Brian Chilson
THE PROTEST: Wendell Griffen’s participation in this demonstration led to an ethics charge that pends more than two years later.

The Judicial Discipline and Disability Commission has postponed Circuit Judge Wendell Griffen’s Thursday hearing on an ethics charge, drawing a blast from the judge’s lawyer, Michael Laux.

The delay apparently was prompted by the disqualification of the special counsel appointed to hear the case, Rachel Michel. She’s an employee of a Mississippi judicial oversight agency and was denied time off to try the case against Griffen because she’d already taken time for military duty. This filing explains Michael’s recusal.


The Arkansas Commission also has issued an order that explains why it believes Griffen’s case should not be dismissed for a failure to act within 18 months, putting it down to an interpretation of when the complaint began.

The Arkansas Supreme Court initiated an ethics case April 17 against Griffen because he participated in a death penalty demonstration on the afternoon of a day in which he’d decided the state must return drugs it intended to use in an execution to the drug’s distributor. The distributor argued the drugs had been improperly obtained for a prohibited use. Griffen has said his religious and personal beliefs didn’t affect his ruling in the property law case (another judge made an identical ruling after the Supreme Court removed Griffen.) He also argued his speech and religion were protected by the First Amendment.


The  Commission says in an order that the complaint was “initiated” May 1 by Commission executive director David Sachar. Since then, some delays have been in response to requests by Griffen. By the Commission’s calculation, the 18-month time limit still would have had 17 days to run as of Thursday of this week. Thus, it ruled the motion for dismissal was premature. Can it find a new counsel and set a hearing in the time remaining? Thte order doesn’t address that question.

In a news release, Laux blasted the commission:


On Sunday, June 9, 2019, at 1:56 pm, just four (4) days before Judge Griffen’s ethics hearing was set to proceed, the JDDC has again cancelled the hearing. This is the fourth cancellation of the hearing based on a complaint filed against him on April 17, 2017–well over two (2) years ago.


The reason for the cancellation is that special counsel, Rachel Michel of Mississippi, has a conflict with the June 13 hearing date, which was ordered by the JDDC two (2) days ago.


Earlier on June 9, Ms. Michel emailed parties a copy of her Notice of Recusal (see attached) in which she states that she has an “unresolvable” conflict of interest about which she has “repeatedly advised” the JDDC. She complains that the JDDC was aware of this all along and yet rescheduled the hearing without her knowledge or consent. She says she told the JDDC she cannot work on Judge Griffen’s case during business hours. As of the date of this release, there is no date for Judge Griffen’s hearing.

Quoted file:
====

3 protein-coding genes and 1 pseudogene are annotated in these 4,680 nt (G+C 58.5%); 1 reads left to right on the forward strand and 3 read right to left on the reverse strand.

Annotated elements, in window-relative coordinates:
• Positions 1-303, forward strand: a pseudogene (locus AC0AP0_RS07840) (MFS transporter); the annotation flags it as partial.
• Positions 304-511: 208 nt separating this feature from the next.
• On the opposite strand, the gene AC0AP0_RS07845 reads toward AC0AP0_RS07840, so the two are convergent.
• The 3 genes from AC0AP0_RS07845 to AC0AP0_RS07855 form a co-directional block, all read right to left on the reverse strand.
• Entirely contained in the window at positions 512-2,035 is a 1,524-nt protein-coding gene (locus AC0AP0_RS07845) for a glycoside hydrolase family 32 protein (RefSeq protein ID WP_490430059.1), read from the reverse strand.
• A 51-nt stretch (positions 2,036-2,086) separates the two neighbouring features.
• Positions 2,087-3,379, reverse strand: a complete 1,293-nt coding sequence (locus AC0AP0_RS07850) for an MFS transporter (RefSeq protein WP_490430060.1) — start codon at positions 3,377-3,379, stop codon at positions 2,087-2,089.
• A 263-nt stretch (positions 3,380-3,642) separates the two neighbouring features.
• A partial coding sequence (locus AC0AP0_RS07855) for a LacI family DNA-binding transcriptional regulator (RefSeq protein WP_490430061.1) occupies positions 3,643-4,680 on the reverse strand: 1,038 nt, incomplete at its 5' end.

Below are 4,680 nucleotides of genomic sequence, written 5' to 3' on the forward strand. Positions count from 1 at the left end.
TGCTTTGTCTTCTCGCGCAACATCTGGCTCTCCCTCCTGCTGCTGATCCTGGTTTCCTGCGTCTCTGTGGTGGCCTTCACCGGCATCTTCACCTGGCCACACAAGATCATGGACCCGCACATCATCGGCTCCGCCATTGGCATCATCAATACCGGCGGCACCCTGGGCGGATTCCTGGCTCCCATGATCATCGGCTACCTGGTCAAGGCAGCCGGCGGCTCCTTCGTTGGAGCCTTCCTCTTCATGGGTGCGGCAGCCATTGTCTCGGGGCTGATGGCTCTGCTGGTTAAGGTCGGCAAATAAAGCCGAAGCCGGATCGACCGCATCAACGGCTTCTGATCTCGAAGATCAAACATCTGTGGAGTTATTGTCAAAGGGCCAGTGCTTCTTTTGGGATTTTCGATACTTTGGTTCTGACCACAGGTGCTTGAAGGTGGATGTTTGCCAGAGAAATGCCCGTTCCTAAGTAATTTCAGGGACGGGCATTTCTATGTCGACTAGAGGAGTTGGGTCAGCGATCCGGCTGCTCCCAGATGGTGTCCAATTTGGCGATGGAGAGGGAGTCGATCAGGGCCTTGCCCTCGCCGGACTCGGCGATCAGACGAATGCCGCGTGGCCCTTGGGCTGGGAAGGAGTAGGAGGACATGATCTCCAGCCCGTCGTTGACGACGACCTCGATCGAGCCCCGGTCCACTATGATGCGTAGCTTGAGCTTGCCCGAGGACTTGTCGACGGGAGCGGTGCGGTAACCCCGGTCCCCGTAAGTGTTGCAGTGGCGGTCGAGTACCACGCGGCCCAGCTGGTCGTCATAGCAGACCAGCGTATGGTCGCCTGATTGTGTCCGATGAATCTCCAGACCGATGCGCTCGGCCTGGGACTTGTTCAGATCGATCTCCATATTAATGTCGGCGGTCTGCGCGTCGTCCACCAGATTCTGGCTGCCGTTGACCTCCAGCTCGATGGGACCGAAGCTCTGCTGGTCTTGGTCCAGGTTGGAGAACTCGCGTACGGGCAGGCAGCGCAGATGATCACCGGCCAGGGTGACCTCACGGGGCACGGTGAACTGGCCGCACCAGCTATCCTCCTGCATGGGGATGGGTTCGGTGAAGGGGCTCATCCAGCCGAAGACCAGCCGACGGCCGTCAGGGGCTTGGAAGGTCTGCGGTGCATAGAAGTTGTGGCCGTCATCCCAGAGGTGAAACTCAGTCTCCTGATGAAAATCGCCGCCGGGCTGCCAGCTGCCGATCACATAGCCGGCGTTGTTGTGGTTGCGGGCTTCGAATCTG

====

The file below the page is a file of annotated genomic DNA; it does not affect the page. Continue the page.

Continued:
In its June 7 order (see attached), the JDDC also attempted to explain the rationale for denying Judge Griffen’s Rule 15 motion to dismiss, claiming that the starting point for the deadline computation was May 1, 2017, the date the JDDC claims the complaint was “initiated” by Director David Sachar. Again, Rule 15 requires that a sworn JDDC complaint be dismissed if not disposed of “within 18 months from receipt of the complaint by the Commission.” The JDDC came up with “initiated” out of the blue to deny a motion properly granted. Mr. Sachar was directly asked about the Rule 15 starting point and he testified:


Q: So let’s say, you know, this — the Monday following that weekend,
the Easter weekend was Monday, April 17.

A: Okay.


Q: So can you tell me to the best of your recollection Mr. Sachar, how
you first became aware of the Supreme Court’s complaints about
Judge Griffen and their referral of this matter to your commission?

A: I became aware of the Supreme Court’s referral when it was sent to
our office. I believe it was that Monday. I would have received a
copy of the Per Curiam that’s in the complaint package.


The haphazard, thoughtless and arbitrary nature of the JDDC’s handling of the complaint against Judge Griffen is clear evidence of political “fire-ready-aim” retribution at work here. Combined with the JDDC’s indefensible rulings which defy the letter of its own rules, the unfortunate developments of the past week all but prove that the JDDC case against Judge Griffen is totally baseless. It should therefore probably come as no surprise that when push comes to shove no one wants to advance this case.

Laux had complained previously of the Commission’s refusal to allow Griffen to question Supreme Court justices about the private communications they had with Sachar over the Easter weekend following his participating in a Good Friday demonstration. Publicity about the demonstration had angered many legislators, some of whom apparently got in touch with members of the Supreme Court. Griffen was removed from death penalty cases without a hearing but the specifics of communications outside of court proceedings by Chief Justice Dan Kemp and Justices Rhonda Wood and Shawn Womack have never been revealed.